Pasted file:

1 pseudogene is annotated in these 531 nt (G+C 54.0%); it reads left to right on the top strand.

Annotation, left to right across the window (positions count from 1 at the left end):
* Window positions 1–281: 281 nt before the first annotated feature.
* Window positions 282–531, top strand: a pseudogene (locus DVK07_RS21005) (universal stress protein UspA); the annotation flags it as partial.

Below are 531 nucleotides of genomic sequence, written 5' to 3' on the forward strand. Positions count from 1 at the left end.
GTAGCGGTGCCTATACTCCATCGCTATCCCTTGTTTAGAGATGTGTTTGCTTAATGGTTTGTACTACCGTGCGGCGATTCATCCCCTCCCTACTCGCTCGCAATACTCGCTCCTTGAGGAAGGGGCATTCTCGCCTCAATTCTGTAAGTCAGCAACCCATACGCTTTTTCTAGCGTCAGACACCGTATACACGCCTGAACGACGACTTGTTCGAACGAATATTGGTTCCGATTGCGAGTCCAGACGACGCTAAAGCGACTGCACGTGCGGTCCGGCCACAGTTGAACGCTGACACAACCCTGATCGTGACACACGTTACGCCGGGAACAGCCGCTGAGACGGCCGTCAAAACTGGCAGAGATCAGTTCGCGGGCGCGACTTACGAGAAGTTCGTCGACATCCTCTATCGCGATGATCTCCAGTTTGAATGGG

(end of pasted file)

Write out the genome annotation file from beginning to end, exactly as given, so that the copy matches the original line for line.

1 pseudogene is annotated in these 531 nt (G+C 54.0%); it reads left to right on the top strand.

Annotation, left to right across the window (positions count from 1 at the left end):
* Window positions 1–281: 281 nt before the first annotated feature.
* Window positions 282–531, top strand: a pseudogene (locus DVK07_RS21005) (universal stress protein UspA); the annotation flags it as partial.

Below are 531 nucleotides of genomic sequence, written 5' to 3' on the forward strand. Positions count from 1 at the left end.
GTAGCGGTGCCTATACTCCATCGCTATCCCTTGTTTAGAGATGTGTTTGCTTAATGGTTTGTACTACCGTGCGGCGATTCATCCCCTCCCTACTCGCTCGCAATACTCGCTCCTTGAGGAAGGGGCATTCTCGCCTCAATTCTGTAAGTCAGCAACCCATACGCTTTTTCTAGCGTCAGACACCGTATACACGCCTGAACGACGACTTGTTCGAACGAATATTGGTTCCGATTGCGAGTCCAGACGACGCTAAAGCGACTGCACGTGCGGTCCGGCCACAGTTGAACGCTGACACAACCCTGATCGTGACACACGTTACGCCGGGAACAGCCGCTGAGACGGCCGTCAAAACTGGCAGAGATCAGTTCGCGGGCGCGACTTACGAGAAGTTCGTCGACATCCTCTATCGCGATGATCTCCAGTTTGAATGGG